Background and Objective: Colonic dysbiosis contributes to the development of colonic inflammation in ulcerative colitis (UC). Fecal microbial transplantation (FMT) is being proposed as a novel treatment for UC because it can eliminate dysbiosis; however, no prospective data exist. We initiated a pilot study to evaluate feasibility and safety of FMT in children with UC.
Methods: Ten children, 7 to 21 years of age, with mild-to-moderate UC (pediatric UC activity index [PUCAI] between 15 and 65) received freshly prepared fecal enemas daily for 5 days. Data on tolerability, adverse events, and disease activity were collected during FMT and weekly for 4 weeks after FMT. Clinical response was defined as decrease in PUCAI by >15, and decrease in PUCAI to <10 was considered clinical remission.
Results: No serious adverse events were noted. Mild (cramping, fullness, flatulence, bloating, diarrhea, and blood in stool) to moderate (fever) adverse events were self-limiting. One subject could not retain fecal enemas. Average tolerated enema volume by remaining 9 subjects was 165 mL/day. After FMT, 7 of the 9 (78%) subjects showed clinical response within 1 week, 6 of the 9 (67%) subjects maintained clinical response at 1 month, and 3 of the 9 (33%) subjects achieved clinical remission at 1 week after FMT. Median PUCAI significantly improved after FMT (P = 0.03) compared with the baseline.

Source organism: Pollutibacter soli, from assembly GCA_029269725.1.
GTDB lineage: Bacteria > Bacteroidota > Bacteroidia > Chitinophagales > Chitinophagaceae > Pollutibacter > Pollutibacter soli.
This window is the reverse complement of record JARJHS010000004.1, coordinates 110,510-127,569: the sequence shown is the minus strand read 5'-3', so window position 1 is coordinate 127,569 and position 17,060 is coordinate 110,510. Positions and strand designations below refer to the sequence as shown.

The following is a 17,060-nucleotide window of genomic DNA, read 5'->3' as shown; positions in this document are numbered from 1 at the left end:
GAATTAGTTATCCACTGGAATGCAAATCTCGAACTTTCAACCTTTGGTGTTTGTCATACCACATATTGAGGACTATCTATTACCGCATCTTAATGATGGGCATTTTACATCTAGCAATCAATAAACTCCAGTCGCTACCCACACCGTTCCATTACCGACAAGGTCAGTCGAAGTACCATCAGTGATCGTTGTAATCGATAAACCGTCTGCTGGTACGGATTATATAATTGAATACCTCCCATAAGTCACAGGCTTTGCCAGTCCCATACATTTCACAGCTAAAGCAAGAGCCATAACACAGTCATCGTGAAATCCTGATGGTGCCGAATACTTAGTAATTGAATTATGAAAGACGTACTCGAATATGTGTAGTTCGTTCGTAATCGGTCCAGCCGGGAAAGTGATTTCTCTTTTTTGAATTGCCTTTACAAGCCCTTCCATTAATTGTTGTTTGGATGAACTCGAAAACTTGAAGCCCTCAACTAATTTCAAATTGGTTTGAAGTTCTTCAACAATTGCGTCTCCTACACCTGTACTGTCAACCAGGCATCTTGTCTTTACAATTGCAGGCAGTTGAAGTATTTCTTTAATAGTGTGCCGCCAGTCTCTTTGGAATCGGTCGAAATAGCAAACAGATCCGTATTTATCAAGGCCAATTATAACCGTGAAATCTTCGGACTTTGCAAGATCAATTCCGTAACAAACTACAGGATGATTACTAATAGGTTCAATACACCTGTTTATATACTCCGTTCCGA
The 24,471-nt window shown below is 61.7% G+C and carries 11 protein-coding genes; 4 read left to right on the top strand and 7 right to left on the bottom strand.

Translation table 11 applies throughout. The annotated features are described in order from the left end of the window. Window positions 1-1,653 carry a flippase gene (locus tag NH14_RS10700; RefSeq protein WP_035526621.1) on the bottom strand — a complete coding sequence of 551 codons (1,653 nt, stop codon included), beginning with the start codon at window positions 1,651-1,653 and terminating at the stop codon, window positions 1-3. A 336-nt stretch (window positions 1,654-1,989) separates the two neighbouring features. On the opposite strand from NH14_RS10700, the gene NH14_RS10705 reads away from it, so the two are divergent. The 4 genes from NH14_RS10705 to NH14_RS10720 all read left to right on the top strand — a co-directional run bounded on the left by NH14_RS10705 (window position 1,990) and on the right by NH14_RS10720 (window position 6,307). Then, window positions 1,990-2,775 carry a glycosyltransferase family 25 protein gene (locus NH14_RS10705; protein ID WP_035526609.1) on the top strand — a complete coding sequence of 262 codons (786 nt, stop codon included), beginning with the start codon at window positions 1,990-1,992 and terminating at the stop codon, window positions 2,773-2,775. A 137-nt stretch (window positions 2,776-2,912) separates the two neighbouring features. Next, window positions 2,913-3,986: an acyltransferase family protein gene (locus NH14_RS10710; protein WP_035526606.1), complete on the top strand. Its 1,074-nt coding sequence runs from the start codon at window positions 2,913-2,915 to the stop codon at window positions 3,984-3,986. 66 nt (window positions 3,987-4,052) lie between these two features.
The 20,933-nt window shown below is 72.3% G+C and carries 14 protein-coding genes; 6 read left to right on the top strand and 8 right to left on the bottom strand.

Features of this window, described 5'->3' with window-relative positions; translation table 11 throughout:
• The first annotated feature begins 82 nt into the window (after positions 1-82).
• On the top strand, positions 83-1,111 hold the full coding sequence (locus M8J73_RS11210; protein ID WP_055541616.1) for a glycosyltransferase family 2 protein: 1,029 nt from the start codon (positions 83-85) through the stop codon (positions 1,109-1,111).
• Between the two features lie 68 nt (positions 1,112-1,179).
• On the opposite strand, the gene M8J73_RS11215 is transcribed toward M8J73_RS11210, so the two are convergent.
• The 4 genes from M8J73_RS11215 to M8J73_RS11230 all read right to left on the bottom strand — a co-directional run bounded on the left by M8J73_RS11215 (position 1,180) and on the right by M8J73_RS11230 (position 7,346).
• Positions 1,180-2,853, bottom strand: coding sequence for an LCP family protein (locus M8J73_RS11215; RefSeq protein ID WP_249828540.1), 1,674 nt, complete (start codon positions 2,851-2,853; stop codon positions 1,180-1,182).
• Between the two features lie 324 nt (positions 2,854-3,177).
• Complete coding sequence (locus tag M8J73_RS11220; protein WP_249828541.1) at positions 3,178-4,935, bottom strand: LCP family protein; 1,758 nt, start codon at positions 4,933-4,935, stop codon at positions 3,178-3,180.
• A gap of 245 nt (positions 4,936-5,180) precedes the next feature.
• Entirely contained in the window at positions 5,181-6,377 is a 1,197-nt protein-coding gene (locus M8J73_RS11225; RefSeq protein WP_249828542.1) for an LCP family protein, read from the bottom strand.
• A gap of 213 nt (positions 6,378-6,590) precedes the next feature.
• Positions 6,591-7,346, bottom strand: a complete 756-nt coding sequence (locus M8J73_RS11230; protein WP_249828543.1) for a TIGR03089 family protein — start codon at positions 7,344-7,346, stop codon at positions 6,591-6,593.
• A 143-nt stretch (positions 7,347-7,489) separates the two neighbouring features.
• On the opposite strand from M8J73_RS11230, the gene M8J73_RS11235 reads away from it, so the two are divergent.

Conclusions: Fecal enemas were feasible and tolerated by children with UC. Adverse events were acceptable, self-limiting, and manageable by subjects. FMT indicated efficacy in the treatment of UC.
*Spectrum Health, Helen DeVos Children's Hospital, Grand Rapids
†Michigan State University, Grand Rapids, MI
‡Emory University School of Medicine, Atlanta, GA.
Address correspondence and reprint requests to Sachin Kunde, MD, MPH, Pediatric Gastroenterology, 35 Michigan St NE, Ste 4150, Grand Rapids, MI 49503 (e-mail: Sachin.Kunde@helendevoschildrens.org).
Received 5 March, 2013
Accepted 18 March, 2013
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www.clinicaltrials.gov registration number: NCT01560819.
The study was funded by a Helen DeVos Children's Hospital Foundation Grant.
The authors report no conflicts of interest.